On Thursday night about 50 Crosscut readers, members, writers and editors gathered in the newsroom to discuss our new series, Kids@Risk. The event coincided with Pioneer Square’s First Thursday Art Walk and so music and voices filled the summer air outside and found their way through the large windows above First Avenue.
Publisher Greg Shaw moderated a panel consisting of editor-in-chief Mary Bruno, writer Judy Lightfoot and Crosscut board member Tonya Dressel, who also works for Ballmer Family Giving, funder of this initial series on children in foster care.
For those unable to attend, we're publishing the editorial team's remarks to add context to the series, which you can find here.
Kicking things off, we define at-risk youth as young people with a concentration of risk factors, poverty being the most common. I noted that our region has been generous and concerned with respect to at-risk youth. Seattle’s Family and Education Levy helps to fund youth programs, and our region’s considerable philanthropic foundations focus on various risk factors for kids: foster care, homelessness, education and other areas. We are working to raise funds so that we can continue to explore these other at-risk areas.
At-risk children and youth — broadly defined — are concerns of almost every philanthropist in the Puget Sound region. But what role has journalism played in raising awareness? The news media, for a variety reasons, have tended to focus on some criminal incident or program that needs to be exposed. My search of recent news reporting on at-risk youth returned three categories of stories:
1. An alphabet soup of programs and initiatives
2. Think tanks battling it out over ideas and ideological programs
3. News coverage of programs being cut or tragic crimes involving at-risk kids.
Mostly absent in the news coverage is data, evidence, best practices and feature articles about young people or groups of young people who are succeeding. This is not true in reporting about business, politics, sports and culture. It is easy to find reams of illuminating news coverage, commentary, analysis, videos, podcasts and other information on these subject. That is because there is a much larger market for information on these topic areas.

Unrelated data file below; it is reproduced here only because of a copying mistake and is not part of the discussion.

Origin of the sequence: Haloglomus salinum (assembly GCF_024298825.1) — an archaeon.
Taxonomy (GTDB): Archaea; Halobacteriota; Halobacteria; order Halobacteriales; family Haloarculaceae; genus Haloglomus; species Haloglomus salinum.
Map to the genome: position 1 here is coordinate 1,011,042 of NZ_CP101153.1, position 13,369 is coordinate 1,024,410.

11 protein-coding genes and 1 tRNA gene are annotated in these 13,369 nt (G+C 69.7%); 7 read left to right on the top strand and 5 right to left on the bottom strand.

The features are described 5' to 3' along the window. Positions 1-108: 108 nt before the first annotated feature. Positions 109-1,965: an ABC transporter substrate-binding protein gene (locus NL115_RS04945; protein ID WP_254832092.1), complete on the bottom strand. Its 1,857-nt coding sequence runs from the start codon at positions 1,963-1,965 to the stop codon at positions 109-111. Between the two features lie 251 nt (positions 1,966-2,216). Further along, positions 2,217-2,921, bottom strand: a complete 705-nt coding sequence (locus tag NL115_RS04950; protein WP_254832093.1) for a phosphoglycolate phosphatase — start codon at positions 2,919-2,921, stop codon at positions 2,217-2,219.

In the development of this series, we wanted to look at how other news organizations have focused on these issues. The Voice of San Diego, a similar nonprofit online news organization, has made a commitment to insightful reporting on youth homelessness in their southern California community. Readers of the Voice, which include business and elected leaders as well as other media, find a steady diet of engaging articles that keep the issue of homelessness front and center. “Sizing Up Our Homelessness Quest” and “The City’s Rising Homelessness Spending, in Six Graphs” are all recent examples of the quality journalism the Voice has produced on the subject of homelessness. In an email on June 3rd, the Voice urged all its readers to take a survey, which asked: “What do you think about homelessness in San Diego?” Their online discussion board, The Plaza, has kept the community engaged in between articles.
I spoke recently with the articles’ author, Kelly Bennett, about her work. She and her editor became aware that San Diego has one of the highest homeless populations in the U.S. But coverage was relegated to daily news, a steady “drip, drip, drip,” as her editor liked to say. The coverage washed over readers like water over a beach. One nonprofit was having a meeting, another a fundraiser and so on. The Voice decided to deepen and concentrate its coverage, and so they launched a focused news “quest.”
Kelly understood homeless coverage was not among the general readership’s daily priorities. But Voice editors said, hey, pay attention to this, not forever, but for a while.
Kelly began by having coffees with a number of knowledgeable experts to better understand the landscape. Her colleagues in the newsroom began to hone the questions they wanted their coverage to examine. And then she launched her reporting. She said there was a lot of reader interest. “There was a deep level of community engagement,” she told me one afternoon over the phone. The articles eventually led to a large gathering at an emergency shelter downtown where the community, leadership, readers and sources for the stories all got together to discuss and further explore the issue.
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